By David O. Williams
Pastor Carl Walker retires with a simple message: 'I am for you'
July 14, 2008 —
“I am for you.”
With those four words, Pastor Carl Walker of Vail’s Mount of the Holy Cross Lutheran Church -- with the 14,005-foot peak his congregation is named for as a backdrop -- brought 15 years of service to the Vail Valley to a close with his final mountain-top sermon Sunday.
Walker and his wife Ruth, who has stood by his side and accompanied him on piano and organ since the Walkers first took over for church founders Don and June Simonton in 1993, are retiring, although they’re staying in the valley at their new home near Gypsum.
The Simontons were in attendance Sunday, and the Walker’s family from around the world joined an overflow congregation at the amphitheater atop the gondola on Vail Mountain as the music of Pat Hamilton and the perfection of a July day above 11,000 feet set the stage for a bittersweet but understated goodbye.
Walker drew chuckles by telling the gathering he worries he’ll be questioned at the pearly gates because, after living in Vail and perhaps being one of the few clergymen in the country paid to climb mountains and cross-country ski with his flock, St. Peter will surely wonder if the pastor has already had his reward.
And then Walker told the story of his bid to climb Mount Kilimanjaro in Tanzania three years ago, when he became sick with a case of pulmonary edema and was forced to back off Africa’s highest peak with a single local guider shepherding him to safety.
Gurgling and spitting up blood, Walker was distressed to learn he’d have to climb back up numerous false summits, then back down several times in order to get to the safety of a lower elevation. When he expressed his thanks to his guide but said he didn't think he could go any further, the guide replied simply, “I am for you.”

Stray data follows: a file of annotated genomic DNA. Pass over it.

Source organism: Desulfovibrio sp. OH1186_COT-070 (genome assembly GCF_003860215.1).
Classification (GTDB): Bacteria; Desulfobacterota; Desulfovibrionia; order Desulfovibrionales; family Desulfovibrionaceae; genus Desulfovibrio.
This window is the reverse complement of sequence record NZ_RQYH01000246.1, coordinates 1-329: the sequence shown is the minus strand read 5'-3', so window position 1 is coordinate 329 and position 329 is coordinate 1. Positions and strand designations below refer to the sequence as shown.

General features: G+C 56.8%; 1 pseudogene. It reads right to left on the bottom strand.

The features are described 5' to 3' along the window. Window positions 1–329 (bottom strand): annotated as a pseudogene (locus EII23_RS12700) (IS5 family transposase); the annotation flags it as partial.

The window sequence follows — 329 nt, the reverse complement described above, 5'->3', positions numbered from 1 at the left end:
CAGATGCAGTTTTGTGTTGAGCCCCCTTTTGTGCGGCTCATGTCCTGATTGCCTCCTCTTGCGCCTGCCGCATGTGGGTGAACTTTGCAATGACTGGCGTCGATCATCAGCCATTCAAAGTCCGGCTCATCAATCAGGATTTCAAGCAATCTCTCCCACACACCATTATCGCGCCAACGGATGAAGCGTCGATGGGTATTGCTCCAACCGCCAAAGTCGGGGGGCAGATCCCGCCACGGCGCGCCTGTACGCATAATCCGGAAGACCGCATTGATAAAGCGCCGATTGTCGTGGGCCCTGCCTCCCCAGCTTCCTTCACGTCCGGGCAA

And those words made Walker realize with the crystal clarity of his predicament that “I am for you” really gets at the heart of his relationship with God and the message he has been trying to impart for nearly 40 years.
“I am for you” is a sense of service and commitment to others that should drive all our actions and would certainly compel a much greater good in the world if it were only practiced a fraction more by all of us.
It seems a message even more fitting with the nation at a crossroads and two presidential candidates presenting two very different paths for the country but both calling for greater volunteerism and a deeper spirit of service to others.
No one has better embodied that spirit in Vail, a place already deeply imbued with a very charitable and giving sense of community, than Pastor Carl Walker. The Walkers will be greatly missed on Sundays.
But Carl Walker's message will continue to resonate: “I am for you.”
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